New research projects include the study of age-related changes in the brain and the role of mitochondrial defects in causing Alzheimer’s
Irvine, Calif., May 23, 2005 -- The National Institute on Aging has awarded $9 million to UC Irvine to support research and pilot projects that focus on discovering the loss of cognitive function with age, understanding the mechanisms causing Alzheimer's disease and developing pioneering treatments. The five-year Alzheimer's Disease Research Center grant, which will support more than 30 UCI faculty investigators, renews an expiring $6 million grant from the NIA.
"We are pleased that the NIA is supporting our efforts to understand and combat this insidious disease," said Carl Cotman, principal investigator of the grant and director of the UCI Institute for Brain Aging and Dementia, which administers the ADRC. "The new funding will allow us to push ahead with our work on the mechanisms of brain aging and Alzheimer's disease."
Alzheimer's affects almost 5 million Americans and is the most common form of dementia in the United States. Marked by the accumulation of lesions in the brain, Alzheimer's is the third leading cause of death in the country, trailing cancer and coronary heart disease.
"The NIA Alzheimer's Disease Centers Program is very competitive and when currently funded centers come up for renewal, there are many other applicants seeking to displace them," said Creighton H. Phelps, director of the Alzheimer's Disease Centers Program at NIA. "Applicants are judged on past research performance and future promise to contribute to the advancement of science related to Alzheimer's disease. Only the best organized and productive centers, such as UCI's center, survive these competitions."
Over the next five years, the new NIA grant will support three key research projects. One project will seek to determine which age-related changes in the brain underlie the decline in episodic memory that accompanies aging. The second project will test the hypothesis that defects in the mitochondria, the "energy factories" of cells, play a major role in causing Alzheimer's disease. The third project will test how the removal of plaques associated with Alzheimer's disease impacts the progression of the disease, for example how plaque-removal prevents the development of tangles that also are associated with the disease.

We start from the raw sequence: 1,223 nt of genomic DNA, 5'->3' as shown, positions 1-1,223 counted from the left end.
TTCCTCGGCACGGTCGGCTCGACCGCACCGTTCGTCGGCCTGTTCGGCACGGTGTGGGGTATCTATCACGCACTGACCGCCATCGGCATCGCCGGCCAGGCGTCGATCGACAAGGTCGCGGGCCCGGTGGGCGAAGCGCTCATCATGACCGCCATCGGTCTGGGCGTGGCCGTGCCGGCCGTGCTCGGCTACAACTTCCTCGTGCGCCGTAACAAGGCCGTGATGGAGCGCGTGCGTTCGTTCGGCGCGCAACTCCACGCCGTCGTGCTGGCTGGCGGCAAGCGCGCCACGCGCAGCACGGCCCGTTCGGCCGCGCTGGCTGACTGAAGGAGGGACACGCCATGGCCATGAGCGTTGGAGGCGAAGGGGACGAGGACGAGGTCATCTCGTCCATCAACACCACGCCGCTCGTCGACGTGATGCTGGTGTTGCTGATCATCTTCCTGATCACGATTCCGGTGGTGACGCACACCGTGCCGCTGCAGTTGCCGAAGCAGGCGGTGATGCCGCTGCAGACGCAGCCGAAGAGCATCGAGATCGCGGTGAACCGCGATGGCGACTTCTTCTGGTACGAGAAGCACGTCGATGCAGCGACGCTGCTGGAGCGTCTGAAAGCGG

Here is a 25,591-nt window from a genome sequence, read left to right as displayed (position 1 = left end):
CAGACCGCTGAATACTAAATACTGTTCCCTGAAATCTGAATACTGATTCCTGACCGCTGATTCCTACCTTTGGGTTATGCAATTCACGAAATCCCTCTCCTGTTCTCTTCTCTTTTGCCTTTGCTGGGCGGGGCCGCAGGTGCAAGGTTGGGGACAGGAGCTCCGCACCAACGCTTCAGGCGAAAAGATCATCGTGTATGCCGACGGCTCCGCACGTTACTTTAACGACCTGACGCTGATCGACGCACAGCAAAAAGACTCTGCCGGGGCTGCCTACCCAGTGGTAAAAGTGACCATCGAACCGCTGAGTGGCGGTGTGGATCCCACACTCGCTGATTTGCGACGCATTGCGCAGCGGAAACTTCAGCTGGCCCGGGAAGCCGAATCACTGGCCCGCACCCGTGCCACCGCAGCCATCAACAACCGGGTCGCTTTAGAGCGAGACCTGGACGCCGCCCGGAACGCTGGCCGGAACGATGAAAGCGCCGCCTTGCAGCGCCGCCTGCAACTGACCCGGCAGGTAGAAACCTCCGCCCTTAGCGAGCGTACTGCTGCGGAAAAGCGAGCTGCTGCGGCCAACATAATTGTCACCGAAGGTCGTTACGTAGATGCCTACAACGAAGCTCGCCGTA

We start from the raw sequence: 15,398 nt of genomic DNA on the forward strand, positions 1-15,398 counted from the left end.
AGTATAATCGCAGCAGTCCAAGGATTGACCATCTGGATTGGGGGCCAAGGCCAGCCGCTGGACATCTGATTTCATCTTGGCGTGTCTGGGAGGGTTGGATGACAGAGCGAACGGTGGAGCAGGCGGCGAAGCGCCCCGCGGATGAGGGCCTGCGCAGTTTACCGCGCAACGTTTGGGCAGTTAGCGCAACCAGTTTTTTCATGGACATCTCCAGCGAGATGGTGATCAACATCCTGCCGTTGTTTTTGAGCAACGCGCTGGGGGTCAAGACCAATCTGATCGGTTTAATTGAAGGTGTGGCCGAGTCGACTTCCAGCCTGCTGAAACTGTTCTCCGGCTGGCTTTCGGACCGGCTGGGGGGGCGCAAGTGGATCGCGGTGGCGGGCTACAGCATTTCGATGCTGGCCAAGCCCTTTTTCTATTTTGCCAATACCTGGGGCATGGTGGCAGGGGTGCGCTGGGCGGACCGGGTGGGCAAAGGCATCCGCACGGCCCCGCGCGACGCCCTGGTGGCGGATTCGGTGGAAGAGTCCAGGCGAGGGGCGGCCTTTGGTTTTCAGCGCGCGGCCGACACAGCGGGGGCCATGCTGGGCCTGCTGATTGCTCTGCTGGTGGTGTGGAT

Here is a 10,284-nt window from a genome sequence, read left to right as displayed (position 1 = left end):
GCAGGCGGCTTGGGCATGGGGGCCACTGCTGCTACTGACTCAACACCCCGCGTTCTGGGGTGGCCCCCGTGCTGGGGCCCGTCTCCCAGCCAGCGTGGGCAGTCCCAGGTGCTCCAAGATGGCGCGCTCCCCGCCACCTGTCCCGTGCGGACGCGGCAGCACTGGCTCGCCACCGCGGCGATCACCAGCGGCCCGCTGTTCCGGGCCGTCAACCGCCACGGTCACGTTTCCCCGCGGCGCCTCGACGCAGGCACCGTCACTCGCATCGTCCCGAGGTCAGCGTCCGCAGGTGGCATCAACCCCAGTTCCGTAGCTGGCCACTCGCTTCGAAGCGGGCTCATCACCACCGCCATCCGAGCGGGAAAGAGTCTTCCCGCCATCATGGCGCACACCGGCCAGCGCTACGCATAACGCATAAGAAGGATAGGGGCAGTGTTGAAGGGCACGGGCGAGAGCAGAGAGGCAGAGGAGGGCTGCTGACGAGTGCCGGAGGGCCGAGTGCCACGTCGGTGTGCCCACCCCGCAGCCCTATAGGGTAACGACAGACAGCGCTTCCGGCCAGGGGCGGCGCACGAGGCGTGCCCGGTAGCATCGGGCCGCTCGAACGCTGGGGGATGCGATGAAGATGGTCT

"Every year the grant will also support several pilot projects that are intriguing, but still need basic data," said Cotman, who is also a professor of neurology and professor of neurobiology and behavior. "For example, this year one study will seek to determine how small protein molecules called ubiquitin affect neurons and the functioning of mitochondria. And another study will examine how women respond emotionally and physiologically to the stress of caring for husbands with dementia."
Recent research by ADRC investigators at UCI revealed that exercise slows the development of Alzheimer's-like brain changes in mice. ADRC researchers also identified first that early accumulation of a protein called beta amyloid within the neurons of transgenic mice is the trigger for the onset of memory decline in Alzheimer's disease.
Established in 2000, the ADRC program is committed to pioneering research initiatives that use the latest computer technology to collect, organize and analyze large amounts of biological data. This allows the ADRC to tie more closely together basic research into early cellular and molecular mechanisms of the disease with clinical applications. Clinical insights also are used to inform basic ADRC research.
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